At TOTS: A story of street-lights people who don’t stop believin’

By John Lyle Belden

The rock hits of the 1980s form the tapestry of “Rock of Ages,” the Broadway musical in its first local production at Theatre on the Square.

Sarah Hoffman plays Sherrie, a small-town girl, livin’ in a lonely world; Davey Pelsue is Drew (a/k/a aspiring rocker Wolfgang von Cult), a city boy, born and raised in South Detroit – you know how the song goes.

They work at the Bourbon Room, an LA bar and club owned by Dennis Dupree (Dave Ruark) with Lonny (John Kern), our Narrator – they want nothing but a good time, and it don’t get better than this.

But foreign developer Hertz Kleinaman (Bryan D. Padgett) and son Franz (Zach Ramsey) have plans to tear down the Sunset Strip. When City Planner Regina Kuntz (Andrea Heiden) objects, the Mayor (Josiah McCruiston) fires her, so she leads the resistance, reminding all that they built this city on rock and roll.

Facing the final countdown, the Bourbon Room has one last show, headlined with newly-solo rock god Stacee Jaxx (Thomas Cardwell) and featuring Wolfgang’s debut. In all that’s happening, Drew loses Sherrie, and it will take more than words to win her back. And yes, “Oh, Sherrie” is also in the show (but not the title song, as they couldn’t get rights to Def Leppard’s hits).

This exceptional, energetic cast includes Paige Scott as “Mama” Justice, owner of the nearby Venus Gentleman’s Club; Jonathan Krouse as Joey Primo, Jaxx’s replacement in Anvil; a dancing chorus including Jessica Hawkins, Jordan Fox, Tessa Gibbons, Katherine Jones, Janice Hibbard and Jessica Hughes; and Hannah Boswell as the wonderfully anonymous Waitress No. 1. Director Ty Stover let Boswell expand her role to help smooth scene changes, she said, and she has become an audience favorite.

Not everyone is radio-perfect in reproducing the old FM-band tunes, but this isn’t meant to be a revue. Some lyrics and verses are altered by context, and some songs nicely mashed-up, to serve the musical’s story. The performers front-and-center, however, are stellar – especially Hoffman, as well as Pelsue, who delivers as though this musical was written for him.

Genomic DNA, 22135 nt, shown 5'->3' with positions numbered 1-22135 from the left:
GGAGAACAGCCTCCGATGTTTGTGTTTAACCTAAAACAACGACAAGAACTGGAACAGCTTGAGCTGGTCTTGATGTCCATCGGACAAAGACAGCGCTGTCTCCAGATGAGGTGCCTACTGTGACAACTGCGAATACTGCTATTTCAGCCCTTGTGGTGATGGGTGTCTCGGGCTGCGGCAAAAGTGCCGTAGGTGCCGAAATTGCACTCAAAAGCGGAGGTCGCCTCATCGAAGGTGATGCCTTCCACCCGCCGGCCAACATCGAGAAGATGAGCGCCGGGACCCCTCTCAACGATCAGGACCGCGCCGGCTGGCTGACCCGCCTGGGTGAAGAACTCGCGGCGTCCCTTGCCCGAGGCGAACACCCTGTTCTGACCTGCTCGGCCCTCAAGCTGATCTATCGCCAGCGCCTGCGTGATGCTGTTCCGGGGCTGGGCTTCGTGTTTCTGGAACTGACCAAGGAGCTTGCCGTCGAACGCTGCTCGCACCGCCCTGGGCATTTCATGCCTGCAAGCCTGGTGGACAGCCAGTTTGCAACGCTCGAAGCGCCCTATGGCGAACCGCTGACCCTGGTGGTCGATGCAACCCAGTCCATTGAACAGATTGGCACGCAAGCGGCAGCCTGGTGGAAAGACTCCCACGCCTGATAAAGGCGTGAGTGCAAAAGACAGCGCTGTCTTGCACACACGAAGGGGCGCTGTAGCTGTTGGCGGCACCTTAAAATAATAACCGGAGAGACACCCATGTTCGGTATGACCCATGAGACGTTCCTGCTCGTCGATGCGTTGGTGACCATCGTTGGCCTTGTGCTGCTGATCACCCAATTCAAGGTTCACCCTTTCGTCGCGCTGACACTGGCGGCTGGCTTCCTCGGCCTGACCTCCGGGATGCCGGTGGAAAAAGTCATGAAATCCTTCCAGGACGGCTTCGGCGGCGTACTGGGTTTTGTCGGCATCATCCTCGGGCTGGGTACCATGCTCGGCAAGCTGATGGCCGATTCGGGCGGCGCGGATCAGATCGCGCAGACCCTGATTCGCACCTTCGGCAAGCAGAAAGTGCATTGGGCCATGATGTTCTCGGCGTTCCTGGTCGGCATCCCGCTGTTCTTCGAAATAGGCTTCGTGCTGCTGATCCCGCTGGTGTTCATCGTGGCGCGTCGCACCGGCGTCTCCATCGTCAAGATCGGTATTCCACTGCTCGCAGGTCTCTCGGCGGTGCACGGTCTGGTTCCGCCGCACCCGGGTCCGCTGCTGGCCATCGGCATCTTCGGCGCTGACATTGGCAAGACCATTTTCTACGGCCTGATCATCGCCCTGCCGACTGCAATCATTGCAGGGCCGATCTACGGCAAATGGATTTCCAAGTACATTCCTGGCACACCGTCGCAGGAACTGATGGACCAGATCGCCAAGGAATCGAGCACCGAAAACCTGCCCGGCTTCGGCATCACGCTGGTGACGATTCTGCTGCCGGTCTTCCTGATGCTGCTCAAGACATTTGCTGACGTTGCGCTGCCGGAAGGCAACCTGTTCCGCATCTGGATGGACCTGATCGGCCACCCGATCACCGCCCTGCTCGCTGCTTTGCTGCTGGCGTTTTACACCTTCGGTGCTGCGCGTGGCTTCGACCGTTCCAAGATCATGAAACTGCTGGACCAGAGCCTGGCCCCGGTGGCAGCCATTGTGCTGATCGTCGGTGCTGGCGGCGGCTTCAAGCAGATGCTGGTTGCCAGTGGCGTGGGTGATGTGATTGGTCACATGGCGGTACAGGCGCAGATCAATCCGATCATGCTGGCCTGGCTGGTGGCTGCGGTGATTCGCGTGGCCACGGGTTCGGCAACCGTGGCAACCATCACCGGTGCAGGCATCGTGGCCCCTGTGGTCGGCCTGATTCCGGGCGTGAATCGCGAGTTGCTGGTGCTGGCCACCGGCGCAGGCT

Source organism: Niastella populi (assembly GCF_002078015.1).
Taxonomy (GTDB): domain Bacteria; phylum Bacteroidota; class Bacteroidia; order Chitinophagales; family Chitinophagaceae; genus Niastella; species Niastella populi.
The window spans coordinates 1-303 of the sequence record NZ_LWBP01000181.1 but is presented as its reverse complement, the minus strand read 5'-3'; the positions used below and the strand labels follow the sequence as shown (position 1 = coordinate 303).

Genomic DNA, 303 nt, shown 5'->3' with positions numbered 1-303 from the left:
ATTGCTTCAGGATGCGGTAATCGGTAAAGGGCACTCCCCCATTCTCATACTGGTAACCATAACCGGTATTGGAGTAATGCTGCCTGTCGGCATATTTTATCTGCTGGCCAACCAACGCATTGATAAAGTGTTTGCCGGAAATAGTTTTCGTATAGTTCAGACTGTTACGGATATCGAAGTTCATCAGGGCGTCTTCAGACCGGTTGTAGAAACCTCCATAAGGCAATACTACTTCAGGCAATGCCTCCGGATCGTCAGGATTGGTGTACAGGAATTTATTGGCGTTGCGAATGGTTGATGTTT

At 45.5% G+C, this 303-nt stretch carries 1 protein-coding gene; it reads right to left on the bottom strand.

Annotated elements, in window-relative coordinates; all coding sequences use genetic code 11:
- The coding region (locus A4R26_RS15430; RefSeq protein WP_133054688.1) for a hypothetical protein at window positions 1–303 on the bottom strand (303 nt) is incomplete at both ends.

The show is incredibly fun, whether you remember the decade of big hair and big attitudes, or only know the 30-year-old songs (yes, that old) from the Classic Rock station. The onstage bar actually offers retro sodas and beer before each act, and cast members occasionally cross the fourth wall to sit with you.

Got too much time on your hands? You have no excuse not to see this. Here they go again at TOTS, 627 Massachusetts Ave., through April 1. Call 317-685-8687 or visit www.tots.org.

John L. Belden is also Associate Editor and A&E editor of The Eagle (formerly The Word), the Indianapolis-based Midwest LGBTQ news source.

Altogether ‘Ooky’ fun

NOTE: As the Word/Eagle is in flux with the renaming and corresponding change in official website, John is putting his reviews here — for now.

By John Lyle Belden

You know it’s going to be fun when the orchestra starts the theme and the audience joins in on the “snap-snap”s.

In “The Addams Family: A New Musical” at Footlite Musicals in Indianapolis, the familiar “mysterious and spooky” characters from the Charles Addams comics and popular TV show and movies are brought to the stage with all the macabre oddities fans have come to expect.

However, in this story daughter Wednesday is now a young woman, and in love. It seems her beau and his family are “normal,” but that facade wears thin during a wacky meet-the-parents dinner.

Excellent performances all around by Ivy Bott (Wednesday), Michael Davis (Gomez), Kathleen Clarke Horrigan (Morticia), Bryan D. Padgett (Uncle Fester), Marie Beason (Grandma), Xavier Wilson (Pugsley), Trenton Baker (Lurch), Joseph Massingale as boyfriend Lucas and Darrin Gowan and Carrie Neal as his parents. There is also an entertaining chorus of ghostly Ancestors – once an Addams, always an Addams.

Davis pulls off the patriarch role with proper panache, and it’s good to see Horrigan stepping down from her usual post at the Footlite director’s chair to inhabit “Tish”s slinky dress. They command every scene they’re in – her more than him, of course.

Bott can go from flat deadpan to dark-edged emotion and back, all in character, in no time flat. Massingale plays the most mellow character in the cast (aside from Lurch), but when he gets to the love song “Crazier Than You,” we believe it. Neal’s emotional powderkeg performance is award-worthy.